Williams is pursuing an expansion of its Transco interstate natural gas pipeline to provide additional service to natural gas consumers in New Jersey and New York in time for the 2020/2021 winter heating season. The Gateway Expansion Project has been designed to provide up to 65,000 dekatherms per day of natural gas transportation service to northeastern consumers — enough natural gas to meet the daily needs of about 300,000 homes. Williams has executed agreements with PSEG Power and UGI Energy Services for firm transportation service under the Gateway Expansion Project.
Natural gas demand in the Northeast continues to increase, in large part due to its abundance, environmental advantages and affordability when compared with other energy sources. Clean-burning natural gas currently produces one-third of all electric generation and heats about half of all U.S. homes – and those numbers continue to climb.
PSEG is New Jersey’s largest provider of electric and gas service –serving 2.2 million electric customers and 1.8 million gas customers. UGI Energy Services supplies and markets natural gas, liquid fuels, and electricity to 40,000 customer locations across the Mid-Atlantic and Northeastern US.
The Transco pipeline delivers about half of the natural gas consumed in New Jersey and New York City. Because the existing Transco pipeline capacity is fully utilized, the Gateway Expansion Project allows additional natural gas volumes to be transported to northeastern consumers. An abundant, reliable supply of natural gas is critical to help reduce carbon emissions and provide the flexibility needed to support a growing renewables component in power generation.
The Gateway Expansion Project has been designed to minimize impacts to landowners and the environment by increasing the utilization of existing pipeline infrastructure. Virtually all of the project activities are within Transco’s existing rights of way and/or property boundaries.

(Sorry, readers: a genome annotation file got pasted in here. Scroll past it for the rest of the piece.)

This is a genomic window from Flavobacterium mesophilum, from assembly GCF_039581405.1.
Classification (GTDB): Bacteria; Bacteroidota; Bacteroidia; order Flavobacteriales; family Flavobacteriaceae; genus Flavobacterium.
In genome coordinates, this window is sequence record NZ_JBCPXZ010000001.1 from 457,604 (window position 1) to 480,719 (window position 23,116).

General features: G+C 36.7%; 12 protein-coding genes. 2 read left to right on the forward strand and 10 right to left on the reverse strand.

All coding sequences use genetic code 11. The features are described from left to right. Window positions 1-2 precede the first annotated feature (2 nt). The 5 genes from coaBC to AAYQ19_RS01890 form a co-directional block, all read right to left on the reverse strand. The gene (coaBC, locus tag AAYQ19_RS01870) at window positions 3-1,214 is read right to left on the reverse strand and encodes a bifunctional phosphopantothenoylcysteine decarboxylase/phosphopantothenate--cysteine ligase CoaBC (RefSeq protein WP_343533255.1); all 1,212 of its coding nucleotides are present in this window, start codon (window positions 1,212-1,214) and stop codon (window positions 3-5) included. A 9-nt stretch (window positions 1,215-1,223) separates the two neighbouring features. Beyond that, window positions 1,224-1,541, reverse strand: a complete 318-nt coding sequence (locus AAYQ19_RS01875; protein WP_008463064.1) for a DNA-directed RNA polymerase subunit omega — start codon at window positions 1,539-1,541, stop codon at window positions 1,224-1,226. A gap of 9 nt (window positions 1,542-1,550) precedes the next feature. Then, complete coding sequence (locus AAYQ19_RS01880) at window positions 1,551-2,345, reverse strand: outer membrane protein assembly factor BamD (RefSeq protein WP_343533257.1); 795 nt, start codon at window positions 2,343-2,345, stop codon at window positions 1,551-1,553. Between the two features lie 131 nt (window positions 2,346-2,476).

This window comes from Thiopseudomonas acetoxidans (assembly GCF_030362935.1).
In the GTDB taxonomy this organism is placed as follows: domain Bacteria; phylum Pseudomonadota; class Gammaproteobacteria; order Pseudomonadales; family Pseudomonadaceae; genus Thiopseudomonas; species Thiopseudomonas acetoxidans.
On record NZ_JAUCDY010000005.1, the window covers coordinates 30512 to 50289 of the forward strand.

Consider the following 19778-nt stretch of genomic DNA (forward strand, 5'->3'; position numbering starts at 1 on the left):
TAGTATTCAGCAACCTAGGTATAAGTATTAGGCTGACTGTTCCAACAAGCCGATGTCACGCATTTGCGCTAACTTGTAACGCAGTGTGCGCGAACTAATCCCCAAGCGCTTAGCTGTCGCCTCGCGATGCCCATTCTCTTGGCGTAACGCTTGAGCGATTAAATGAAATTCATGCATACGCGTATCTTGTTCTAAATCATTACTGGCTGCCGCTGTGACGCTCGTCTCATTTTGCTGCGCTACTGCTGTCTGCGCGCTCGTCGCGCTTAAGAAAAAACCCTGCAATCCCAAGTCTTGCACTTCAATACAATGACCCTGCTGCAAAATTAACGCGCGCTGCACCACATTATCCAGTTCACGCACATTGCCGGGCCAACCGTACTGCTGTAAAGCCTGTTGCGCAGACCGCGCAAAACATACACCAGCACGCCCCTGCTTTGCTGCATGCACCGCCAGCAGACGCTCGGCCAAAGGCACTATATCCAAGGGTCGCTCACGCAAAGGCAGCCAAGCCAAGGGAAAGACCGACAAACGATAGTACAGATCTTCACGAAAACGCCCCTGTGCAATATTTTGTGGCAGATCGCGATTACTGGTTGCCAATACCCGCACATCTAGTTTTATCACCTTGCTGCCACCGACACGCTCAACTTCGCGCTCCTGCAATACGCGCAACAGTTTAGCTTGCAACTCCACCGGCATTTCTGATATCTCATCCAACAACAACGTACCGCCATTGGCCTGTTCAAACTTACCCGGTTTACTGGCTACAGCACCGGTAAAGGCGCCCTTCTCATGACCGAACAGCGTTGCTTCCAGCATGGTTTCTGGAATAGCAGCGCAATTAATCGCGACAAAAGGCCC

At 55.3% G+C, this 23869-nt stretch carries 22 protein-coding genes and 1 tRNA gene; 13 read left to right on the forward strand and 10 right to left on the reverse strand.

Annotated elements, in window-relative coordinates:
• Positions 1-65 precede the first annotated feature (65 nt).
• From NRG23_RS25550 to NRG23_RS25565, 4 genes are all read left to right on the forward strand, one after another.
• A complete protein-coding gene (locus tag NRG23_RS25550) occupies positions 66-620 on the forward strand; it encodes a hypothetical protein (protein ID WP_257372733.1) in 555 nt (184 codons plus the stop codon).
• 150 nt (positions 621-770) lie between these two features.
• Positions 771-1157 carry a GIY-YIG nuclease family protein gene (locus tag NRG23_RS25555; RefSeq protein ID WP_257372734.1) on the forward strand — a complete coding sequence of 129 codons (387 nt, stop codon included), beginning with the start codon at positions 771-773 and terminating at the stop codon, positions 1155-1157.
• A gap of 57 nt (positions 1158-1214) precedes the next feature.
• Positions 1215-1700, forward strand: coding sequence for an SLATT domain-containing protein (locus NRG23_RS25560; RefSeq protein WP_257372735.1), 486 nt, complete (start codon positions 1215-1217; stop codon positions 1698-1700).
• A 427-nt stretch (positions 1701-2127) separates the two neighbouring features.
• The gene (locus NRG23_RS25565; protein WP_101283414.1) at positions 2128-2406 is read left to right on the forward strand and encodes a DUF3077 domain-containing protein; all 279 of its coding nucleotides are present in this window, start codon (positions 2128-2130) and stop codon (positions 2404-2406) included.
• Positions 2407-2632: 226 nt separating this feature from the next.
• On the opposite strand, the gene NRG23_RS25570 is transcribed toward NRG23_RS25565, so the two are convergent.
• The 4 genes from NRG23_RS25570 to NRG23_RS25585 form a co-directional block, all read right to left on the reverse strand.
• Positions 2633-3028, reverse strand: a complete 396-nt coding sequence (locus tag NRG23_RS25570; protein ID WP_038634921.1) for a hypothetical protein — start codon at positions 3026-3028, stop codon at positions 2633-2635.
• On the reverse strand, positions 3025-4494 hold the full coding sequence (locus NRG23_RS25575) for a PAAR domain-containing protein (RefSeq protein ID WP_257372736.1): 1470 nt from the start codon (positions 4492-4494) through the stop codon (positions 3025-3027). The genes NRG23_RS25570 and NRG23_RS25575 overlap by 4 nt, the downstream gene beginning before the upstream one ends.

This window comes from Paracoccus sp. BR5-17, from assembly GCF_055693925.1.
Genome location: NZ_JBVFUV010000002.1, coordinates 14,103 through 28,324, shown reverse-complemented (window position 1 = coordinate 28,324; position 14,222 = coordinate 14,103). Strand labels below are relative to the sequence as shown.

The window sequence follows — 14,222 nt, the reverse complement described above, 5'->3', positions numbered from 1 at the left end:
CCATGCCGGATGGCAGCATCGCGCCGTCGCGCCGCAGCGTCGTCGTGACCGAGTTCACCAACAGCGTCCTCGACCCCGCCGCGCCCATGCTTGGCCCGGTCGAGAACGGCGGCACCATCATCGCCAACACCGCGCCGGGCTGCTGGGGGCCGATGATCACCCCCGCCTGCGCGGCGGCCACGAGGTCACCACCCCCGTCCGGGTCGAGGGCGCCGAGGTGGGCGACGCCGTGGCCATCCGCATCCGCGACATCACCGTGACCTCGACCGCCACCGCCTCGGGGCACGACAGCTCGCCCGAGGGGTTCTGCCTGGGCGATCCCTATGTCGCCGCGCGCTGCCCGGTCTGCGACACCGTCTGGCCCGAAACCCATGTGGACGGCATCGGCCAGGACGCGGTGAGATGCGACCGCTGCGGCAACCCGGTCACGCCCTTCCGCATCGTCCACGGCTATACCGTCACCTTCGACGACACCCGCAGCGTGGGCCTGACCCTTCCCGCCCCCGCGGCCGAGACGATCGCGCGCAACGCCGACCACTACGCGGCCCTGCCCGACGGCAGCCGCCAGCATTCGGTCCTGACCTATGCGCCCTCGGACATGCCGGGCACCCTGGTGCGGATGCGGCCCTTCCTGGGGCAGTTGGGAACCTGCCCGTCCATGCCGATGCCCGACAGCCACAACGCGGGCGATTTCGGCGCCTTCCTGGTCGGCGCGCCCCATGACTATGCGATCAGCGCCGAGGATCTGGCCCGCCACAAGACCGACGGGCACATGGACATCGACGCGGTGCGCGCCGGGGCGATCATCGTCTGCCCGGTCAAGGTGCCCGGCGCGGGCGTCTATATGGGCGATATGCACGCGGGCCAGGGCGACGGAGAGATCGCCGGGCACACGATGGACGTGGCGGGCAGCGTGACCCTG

The project will require the installation of additional electric horsepower at an existing Transco compressor station in Essex County, N.J., (Station 303) in addition to modifications to an existing Transco meter station in Essex County and the replacement of an existing Transco meter station in Passaic County, N.J.
Station 303 Horsepower Addition
Transco Station 303 is an existing electric motor driven compressor facility in Roseland, N.J. The Gateway Expansion project proposal would require adding a 27,500 horsepower electric motor driven compressor unit to the facility. This proposed horsepower addition will help minimize air emissions at the station and surrounding environment, and as a result will not require any federal, state, or local air quality permits.
Meter Station Modifications
Meter stations are used to measure the flow of gas from the transmission pipeline to the pipeline customer. As part of this project, Transco would replace components of the existing above-ground metering facility in Paterson, N.J., with new, state-of-the-art equipment and buildings. The majority of this work will be confined to the existing facility footprint.
The proposal also includes the installation of a new valve at the existing meter and regulating facility in Roseland, N.J.
The Transco pipeline has been safely operating in this area for decades, and the pipe in this area consists of both Class 3 and 4 pipe, which is the highest pipeline design class standard established by U.S. DOT code. It is also important to note that Station 303’s horsepower addition will not result in an increase to the main pipeline’s current operating pressure. In addition, the pipe will continue to be monitored 24/7 and regularly tested to validate its integrity.
Station 303 utilizes an electric motor to drive the natural gas compressor units. These motors use electricity to generate the necessary power for natural gas pipeline compression, and therefore do not generate air pollutant emissions at the station.
Although there are wetlands outside of Station 303, construction will be limited to our existing fence line and therefore will not have any direct impacts on existing wetlands.
Interstate natural gas pipelines are regulated by the Federal Energy Regulatory Commission (FERC). As such, FERC requires pipeline operators to obtain a federal Certificate of Public Convenience and Necessity, in addition to various state permits, before any pipeline facilities can be built.
On July 17, 2018, the FERC staff released its Environmental Assessment for the Gateway project, concluding that “approval of the proposed project, with appropriate mitigating measures, would not constitute a major federal action significantly affecting the quality of the human environment.”
- November 2017 – FERC filing
- As early As Spring 2019 – Construction
- Winter 2020 – In service
If you have any questions, feel free to contact us anytime.